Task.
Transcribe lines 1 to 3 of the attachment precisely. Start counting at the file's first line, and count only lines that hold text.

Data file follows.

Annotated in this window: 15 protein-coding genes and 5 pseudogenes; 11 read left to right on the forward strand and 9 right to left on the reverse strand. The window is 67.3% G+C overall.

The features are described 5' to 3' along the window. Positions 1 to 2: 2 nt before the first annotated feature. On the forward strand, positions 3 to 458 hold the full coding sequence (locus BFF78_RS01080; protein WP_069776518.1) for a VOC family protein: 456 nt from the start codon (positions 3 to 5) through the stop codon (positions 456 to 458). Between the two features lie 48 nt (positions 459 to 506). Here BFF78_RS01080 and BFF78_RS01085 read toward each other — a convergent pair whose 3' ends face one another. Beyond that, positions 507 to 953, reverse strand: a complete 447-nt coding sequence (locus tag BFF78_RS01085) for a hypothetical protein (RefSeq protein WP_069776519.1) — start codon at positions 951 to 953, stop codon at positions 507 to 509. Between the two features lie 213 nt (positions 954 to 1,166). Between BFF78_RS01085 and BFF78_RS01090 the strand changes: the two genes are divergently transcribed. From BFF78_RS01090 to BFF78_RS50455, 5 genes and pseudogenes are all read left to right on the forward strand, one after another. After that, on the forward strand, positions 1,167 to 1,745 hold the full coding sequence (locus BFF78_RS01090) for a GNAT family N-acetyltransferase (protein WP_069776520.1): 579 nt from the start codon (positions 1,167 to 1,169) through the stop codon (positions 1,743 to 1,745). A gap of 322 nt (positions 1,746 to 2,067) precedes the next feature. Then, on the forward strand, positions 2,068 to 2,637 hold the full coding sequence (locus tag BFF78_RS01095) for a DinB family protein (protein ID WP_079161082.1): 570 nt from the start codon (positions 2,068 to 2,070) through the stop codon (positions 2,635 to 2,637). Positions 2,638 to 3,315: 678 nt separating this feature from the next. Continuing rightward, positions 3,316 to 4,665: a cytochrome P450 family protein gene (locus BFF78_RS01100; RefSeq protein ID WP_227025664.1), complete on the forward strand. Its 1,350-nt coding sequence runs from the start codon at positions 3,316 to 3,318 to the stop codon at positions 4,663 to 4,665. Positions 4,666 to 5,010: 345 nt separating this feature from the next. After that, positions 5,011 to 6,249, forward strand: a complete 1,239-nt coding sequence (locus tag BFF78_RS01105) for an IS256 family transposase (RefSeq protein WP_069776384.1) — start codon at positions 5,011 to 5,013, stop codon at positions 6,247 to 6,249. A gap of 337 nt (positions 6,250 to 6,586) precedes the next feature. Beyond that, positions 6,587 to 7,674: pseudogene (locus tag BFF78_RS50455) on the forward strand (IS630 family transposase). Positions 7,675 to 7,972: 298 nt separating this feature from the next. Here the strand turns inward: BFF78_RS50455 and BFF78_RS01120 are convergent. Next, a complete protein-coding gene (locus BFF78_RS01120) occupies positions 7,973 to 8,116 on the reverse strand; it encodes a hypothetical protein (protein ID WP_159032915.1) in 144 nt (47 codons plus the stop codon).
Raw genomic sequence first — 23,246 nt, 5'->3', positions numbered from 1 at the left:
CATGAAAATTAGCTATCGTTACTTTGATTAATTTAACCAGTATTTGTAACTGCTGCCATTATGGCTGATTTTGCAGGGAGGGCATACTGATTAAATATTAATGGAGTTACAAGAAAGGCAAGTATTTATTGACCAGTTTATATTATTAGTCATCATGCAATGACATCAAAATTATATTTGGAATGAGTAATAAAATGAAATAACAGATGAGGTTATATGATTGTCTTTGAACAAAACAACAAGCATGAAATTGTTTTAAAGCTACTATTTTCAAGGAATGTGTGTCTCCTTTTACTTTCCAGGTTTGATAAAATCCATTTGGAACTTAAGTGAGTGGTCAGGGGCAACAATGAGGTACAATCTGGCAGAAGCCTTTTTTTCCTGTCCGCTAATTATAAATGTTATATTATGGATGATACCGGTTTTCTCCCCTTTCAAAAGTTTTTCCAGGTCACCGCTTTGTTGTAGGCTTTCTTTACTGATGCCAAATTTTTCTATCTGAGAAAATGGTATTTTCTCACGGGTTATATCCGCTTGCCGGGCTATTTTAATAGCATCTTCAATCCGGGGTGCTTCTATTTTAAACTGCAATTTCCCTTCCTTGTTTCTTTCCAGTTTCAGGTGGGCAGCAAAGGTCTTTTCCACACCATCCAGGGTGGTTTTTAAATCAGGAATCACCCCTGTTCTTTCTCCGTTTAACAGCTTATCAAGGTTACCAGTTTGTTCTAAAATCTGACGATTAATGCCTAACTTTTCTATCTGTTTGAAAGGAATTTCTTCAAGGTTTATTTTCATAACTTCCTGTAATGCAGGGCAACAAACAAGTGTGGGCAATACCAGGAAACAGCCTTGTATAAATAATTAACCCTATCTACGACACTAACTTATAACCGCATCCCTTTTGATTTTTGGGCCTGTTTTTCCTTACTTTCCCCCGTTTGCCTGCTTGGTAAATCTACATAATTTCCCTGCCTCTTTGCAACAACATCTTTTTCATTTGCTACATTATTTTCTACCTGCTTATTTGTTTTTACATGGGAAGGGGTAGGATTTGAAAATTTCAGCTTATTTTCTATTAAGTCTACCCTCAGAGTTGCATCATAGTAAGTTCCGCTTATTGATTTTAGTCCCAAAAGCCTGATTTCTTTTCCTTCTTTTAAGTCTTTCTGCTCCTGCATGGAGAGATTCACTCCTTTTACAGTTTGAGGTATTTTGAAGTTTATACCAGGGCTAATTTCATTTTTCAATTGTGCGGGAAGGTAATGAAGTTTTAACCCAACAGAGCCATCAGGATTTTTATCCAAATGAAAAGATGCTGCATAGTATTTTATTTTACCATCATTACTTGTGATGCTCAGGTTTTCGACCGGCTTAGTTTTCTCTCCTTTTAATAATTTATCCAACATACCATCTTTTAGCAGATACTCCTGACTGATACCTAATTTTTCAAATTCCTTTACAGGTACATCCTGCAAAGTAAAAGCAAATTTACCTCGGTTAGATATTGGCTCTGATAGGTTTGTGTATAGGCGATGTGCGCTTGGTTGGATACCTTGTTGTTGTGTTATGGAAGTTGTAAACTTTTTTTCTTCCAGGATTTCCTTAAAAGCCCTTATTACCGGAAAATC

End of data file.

Annotated in this window: 15 protein-coding genes and 5 pseudogenes; 11 read left to right on the forward strand and 9 right to left on the reverse strand. The window is 67.3% G+C overall.

The features are described 5' to 3' along the window. Positions 1 to 2: 2 nt before the first annotated feature. On the forward strand, positions 3 to 458 hold the full coding sequence (locus BFF78_RS01080; protein WP_069776518.1) for a VOC family protein: 456 nt from the start codon (positions 3 to 5) through the stop codon (positions 456 to 458). Between the two features lie 48 nt (positions 459 to 506). Here BFF78_RS01080 and BFF78_RS01085 read toward each other — a convergent pair whose 3' ends face one another. Beyond that, positions 507 to 953, reverse strand: a complete 447-nt coding sequence (locus tag BFF78_RS01085) for a hypothetical protein (RefSeq protein WP_069776519.1) — start codon at positions 951 to 953, stop codon at positions 507 to 509. Between the two features lie 213 nt (positions 954 to 1,166). Between BFF78_RS01085 and BFF78_RS01090 the strand changes: the two genes are divergently transcribed. From BFF78_RS01090 to BFF78_RS50455, 5 genes and pseudogenes are all read left to right on the forward strand, one after another. After that, on the forward strand, positions 1,167 to 1,745 hold the full coding sequence (locus BFF78_RS01090) for a GNAT family N-acetyltransferase (protein WP_069776520.1): 579 nt from the start codon (positions 1,167 to 1,169) through the stop codon (positions 1,743 to 1,745). A gap of 322 nt (positions 1,746 to 2,067) precedes the next feature. Then, on the forward strand, positions 2,068 to 2,637 hold the full coding sequence (locus tag BFF78_RS01095) for a DinB family protein (protein ID WP_079161082.1): 570 nt from the start codon (positions 2,068 to 2,070) through the stop codon (positions 2,635 to 2,637). Positions 2,638 to 3,315: 678 nt separating this feature from the next. Continuing rightward, positions 3,316 to 4,665: a cytochrome P450 family protein gene (locus BFF78_RS01100; RefSeq protein ID WP_227025664.1), complete on the forward strand. Its 1,350-nt coding sequence runs from the start codon at positions 3,316 to 3,318 to the stop codon at positions 4,663 to 4,665. Positions 4,666 to 5,010: 345 nt separating this feature from the next. After that, positions 5,011 to 6,249, forward strand: a complete 1,239-nt coding sequence (locus tag BFF78_RS01105) for an IS256 family transposase (RefSeq protein WP_069776384.1) — start codon at positions 5,011 to 5,013, stop codon at positions 6,247 to 6,249. A gap of 337 nt (positions 6,250 to 6,586) precedes the next feature. Beyond that, positions 6,587 to 7,674: pseudogene (locus tag BFF78_RS50455) on the forward strand (IS630 family transposase). Positions 7,675 to 7,972: 298 nt separating this feature from the next. Here the strand turns inward: BFF78_RS50455 and BFF78_RS01120 are convergent. Next, a complete protein-coding gene (locus BFF78_RS01120) occupies positions 7,973 to 8,116 on the reverse strand; it encodes a hypothetical protein (protein ID WP_159032915.1) in 144 nt (47 codons plus the stop codon).
Raw genomic sequence first — 23,246 nt, 5'->3', positions numbered from 1 at the left: